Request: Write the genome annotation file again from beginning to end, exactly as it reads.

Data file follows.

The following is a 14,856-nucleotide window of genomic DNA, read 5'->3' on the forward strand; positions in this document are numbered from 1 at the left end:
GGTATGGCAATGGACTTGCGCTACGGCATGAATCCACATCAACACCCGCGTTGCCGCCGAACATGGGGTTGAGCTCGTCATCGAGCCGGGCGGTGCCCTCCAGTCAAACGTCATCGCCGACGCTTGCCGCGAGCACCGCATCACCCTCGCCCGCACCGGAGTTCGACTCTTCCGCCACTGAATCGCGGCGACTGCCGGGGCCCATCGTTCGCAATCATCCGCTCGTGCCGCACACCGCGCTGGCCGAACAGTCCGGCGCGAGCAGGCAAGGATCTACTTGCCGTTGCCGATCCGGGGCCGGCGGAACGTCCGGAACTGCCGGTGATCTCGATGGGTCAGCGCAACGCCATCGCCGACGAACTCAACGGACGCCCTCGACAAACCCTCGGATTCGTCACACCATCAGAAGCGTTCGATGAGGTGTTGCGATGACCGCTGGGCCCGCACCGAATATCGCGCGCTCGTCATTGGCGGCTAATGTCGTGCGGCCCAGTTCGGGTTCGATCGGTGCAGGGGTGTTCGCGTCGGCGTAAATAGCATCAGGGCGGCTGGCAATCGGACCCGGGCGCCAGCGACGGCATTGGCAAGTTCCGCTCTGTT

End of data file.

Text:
The following is a 14,856-nucleotide window of genomic DNA, read 5'->3' on the forward strand; positions in this document are numbered from 1 at the left end:
GGTATGGCAATGGACTTGCGCTACGGCATGAATCCACATCAACACCCGCGTTGCCGCCGAACATGGGGTTGAGCTCGTCATCGAGCCGGGCGGTGCCCTCCAGTCAAACGTCATCGCCGACGCTTGCCGCGAGCACCGCATCACCCTCGCCCGCACCGGAGTTCGACTCTTCCGCCACTGAATCGCGGCGACTGCCGGGGCCCATCGTTCGCAATCATCCGCTCGTGCCGCACACCGCGCTGGCCGAACAGTCCGGCGCGAGCAGGCAAGGATCTACTTGCCGTTGCCGATCCGGGGCCGGCGGAACGTCCGGAACTGCCGGTGATCTCGATGGGTCAGCGCAACGCCATCGCCGACGAACTCAACGGACGCCCTCGACAAACCCTCGGATTCGTCACACCATCAGAAGCGTTCGATGAGGTGTTGCGATGACCGCTGGGCCCGCACCGAATATCGCGCGCTCGTCATTGGCGGCTAATGTCGTGCGGCCCAGTTCGGGTTCGATCGGTGCAGGGGTGTTCGCGTCGGCGTAAATAGCATCAGGGCGGCTGGCAATCGGACCCGGGCGCCAGCGACGGCATTGGCAAGTTCCGCTCTGTT